Eaten by wolves, found dead on a trail, run over by a truck: these are the ways porcupines gift me their quills.
Traditional harvesting of quills entails tossing a blanket onto the back of the porcupine, and when the porcupine crawls out from under the blanket, the quills are stuck to the fabric.
I explain these harvesting details to my grandsons, Timothy and Jackson. They’ve come over to the fishcamp to help me harvest porcupine quills.
North American porcupines, Erethizon dorsatum are plentiful on Wrangell island. I’ve never hunted or eaten a porcupine but people tell me they’re delicious. I use quills in my art and my great-niece Maleah makes jewelry to pay for any extra expenses at Dartmouth college.
Porcupines are found throughout most of the forested areas of Alaska, although they’re not found on Prince of Wales Island in Southeast Alaska and neighboring islands to the west.
I hand Timothy and Jackson safety glasses and gloves for the process. I spread the dead porcupine out on a table topped with paper bags.
“Oh, I forgot, we have to thank the porcupine,” I say. “Gunalchéesh, porcupine.” They repeat after me. I did thank the porcupine when I’d first discovered it in the forest. I recall kneeling in the wet soil near the roots of a tree and thanking the beautiful creature before I put its carcass in a bag.
Porcupines can live up to 30 years old, unless …
“How did it die?” Jackson asks.
“Grandpa Mickey says probably a wolf,” I say. I turn the porcupine over. The underbelly is nearly gone as if a wolf or other carnivore had turned it over to eat it. “These underside hairs aren’t prickly but they help the porcupine climb trees too.” We examine the porcupine’s big long hairs and thick muscular tail. Porcupines use their tails for climbing and for defense.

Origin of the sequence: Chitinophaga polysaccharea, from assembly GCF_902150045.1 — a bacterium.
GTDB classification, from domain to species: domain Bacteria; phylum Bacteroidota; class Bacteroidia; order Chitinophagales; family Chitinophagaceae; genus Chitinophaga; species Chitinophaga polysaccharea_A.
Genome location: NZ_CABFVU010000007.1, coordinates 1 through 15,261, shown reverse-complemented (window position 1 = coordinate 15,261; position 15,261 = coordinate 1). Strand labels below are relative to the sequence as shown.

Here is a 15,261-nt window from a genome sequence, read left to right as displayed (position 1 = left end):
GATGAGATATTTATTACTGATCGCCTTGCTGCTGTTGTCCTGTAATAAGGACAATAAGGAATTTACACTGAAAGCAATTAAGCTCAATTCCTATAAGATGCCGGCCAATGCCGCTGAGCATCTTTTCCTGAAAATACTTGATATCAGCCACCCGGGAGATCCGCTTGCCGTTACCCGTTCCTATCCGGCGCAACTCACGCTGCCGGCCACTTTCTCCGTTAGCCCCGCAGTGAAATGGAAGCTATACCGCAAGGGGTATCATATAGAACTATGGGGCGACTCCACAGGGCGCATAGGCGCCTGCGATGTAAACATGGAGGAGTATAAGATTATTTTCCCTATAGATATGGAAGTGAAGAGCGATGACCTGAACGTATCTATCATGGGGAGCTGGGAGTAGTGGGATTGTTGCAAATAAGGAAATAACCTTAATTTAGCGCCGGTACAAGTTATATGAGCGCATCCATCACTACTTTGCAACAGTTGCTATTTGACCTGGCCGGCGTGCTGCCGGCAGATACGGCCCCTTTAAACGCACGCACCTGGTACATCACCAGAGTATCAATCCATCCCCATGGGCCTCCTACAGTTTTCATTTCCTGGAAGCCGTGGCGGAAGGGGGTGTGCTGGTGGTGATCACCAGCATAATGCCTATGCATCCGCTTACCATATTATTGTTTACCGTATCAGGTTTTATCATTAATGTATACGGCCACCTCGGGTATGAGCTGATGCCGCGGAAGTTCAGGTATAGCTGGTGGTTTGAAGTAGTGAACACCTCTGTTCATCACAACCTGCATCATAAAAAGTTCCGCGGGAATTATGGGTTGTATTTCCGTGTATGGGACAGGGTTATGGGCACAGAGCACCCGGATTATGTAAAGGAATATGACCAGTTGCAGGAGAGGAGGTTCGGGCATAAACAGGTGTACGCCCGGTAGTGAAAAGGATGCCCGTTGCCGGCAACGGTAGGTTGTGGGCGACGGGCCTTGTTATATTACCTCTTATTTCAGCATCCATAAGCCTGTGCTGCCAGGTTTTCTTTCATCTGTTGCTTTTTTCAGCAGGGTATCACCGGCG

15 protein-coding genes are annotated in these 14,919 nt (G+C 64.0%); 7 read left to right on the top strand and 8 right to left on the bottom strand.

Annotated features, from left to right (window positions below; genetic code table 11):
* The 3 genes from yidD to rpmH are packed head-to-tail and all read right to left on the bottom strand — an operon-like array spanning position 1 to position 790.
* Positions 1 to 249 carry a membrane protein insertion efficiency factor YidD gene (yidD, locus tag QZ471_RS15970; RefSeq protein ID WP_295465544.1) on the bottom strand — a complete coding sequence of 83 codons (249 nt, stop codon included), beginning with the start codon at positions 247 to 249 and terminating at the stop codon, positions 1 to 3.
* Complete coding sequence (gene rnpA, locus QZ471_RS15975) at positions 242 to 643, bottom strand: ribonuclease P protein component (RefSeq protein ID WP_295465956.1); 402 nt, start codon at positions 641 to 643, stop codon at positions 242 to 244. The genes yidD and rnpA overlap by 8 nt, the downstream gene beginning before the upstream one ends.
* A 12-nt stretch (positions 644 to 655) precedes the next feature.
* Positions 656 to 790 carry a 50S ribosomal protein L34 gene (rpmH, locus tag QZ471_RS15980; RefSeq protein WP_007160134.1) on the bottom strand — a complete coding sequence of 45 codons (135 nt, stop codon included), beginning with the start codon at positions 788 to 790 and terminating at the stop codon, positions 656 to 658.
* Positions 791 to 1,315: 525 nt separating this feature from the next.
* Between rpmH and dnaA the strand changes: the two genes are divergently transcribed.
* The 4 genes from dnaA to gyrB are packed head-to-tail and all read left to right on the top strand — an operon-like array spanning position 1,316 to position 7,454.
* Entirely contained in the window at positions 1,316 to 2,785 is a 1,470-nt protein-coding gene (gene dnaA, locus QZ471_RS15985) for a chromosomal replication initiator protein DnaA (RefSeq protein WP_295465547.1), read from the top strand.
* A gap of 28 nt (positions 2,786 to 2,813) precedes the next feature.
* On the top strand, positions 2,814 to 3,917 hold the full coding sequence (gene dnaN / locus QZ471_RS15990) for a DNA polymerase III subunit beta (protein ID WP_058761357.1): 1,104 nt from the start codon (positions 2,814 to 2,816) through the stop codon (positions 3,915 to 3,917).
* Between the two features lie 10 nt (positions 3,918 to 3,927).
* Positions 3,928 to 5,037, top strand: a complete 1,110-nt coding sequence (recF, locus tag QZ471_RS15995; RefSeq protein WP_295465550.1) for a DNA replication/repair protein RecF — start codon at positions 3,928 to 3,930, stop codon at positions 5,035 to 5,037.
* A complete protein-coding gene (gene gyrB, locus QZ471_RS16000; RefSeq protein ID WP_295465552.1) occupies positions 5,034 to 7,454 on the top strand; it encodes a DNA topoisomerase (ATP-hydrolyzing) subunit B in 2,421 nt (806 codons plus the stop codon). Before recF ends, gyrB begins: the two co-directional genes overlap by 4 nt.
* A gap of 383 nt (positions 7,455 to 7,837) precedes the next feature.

“Speaking of trees, have you heard the story about porcupine and beaver?” I tell them the story from their Tlingit culture about the origins of the striations on the bark of the hemlock tree, which has everything to do with a porcupine and a beaver, a story filled with traditional ecological knowledge.
As I’m telling the story, I show my grandsons how to pull off the quills. Timothy pulls gently with the pliers and the quills come off. Jackson tries it and does the same. We pile them on a paper plate.
“Xalak’ách’ is the Tlingit word for porcupine,” I say. Sounds like (but not quite) xuth-uck-uch. Jackson tries the word. Timothy doesn’t say anything. I encourage him again and he tries it. It sounds pretty good.
We continue pulling quills with our gloved hands, using small pliers or patting with a small towel. There are several tried and true quill harvesting methods. Some people use pool noodles or towels, to gently press against the quills. On harvesting quills, Dr. Dolly Garza said, “My sister and I would drive around the back loop in Juneau with and old foamy pillow and whack dead porcupines to get the quills from them.” Others tack up the hide and use a knife pressed to the skin, while pulling gently.
Porcupine breeding occurs in November or December. To attract a female porcupine a male porcupine splashes the female with urine. If she’s not ready to mate, she’ll shake off the urine and leave.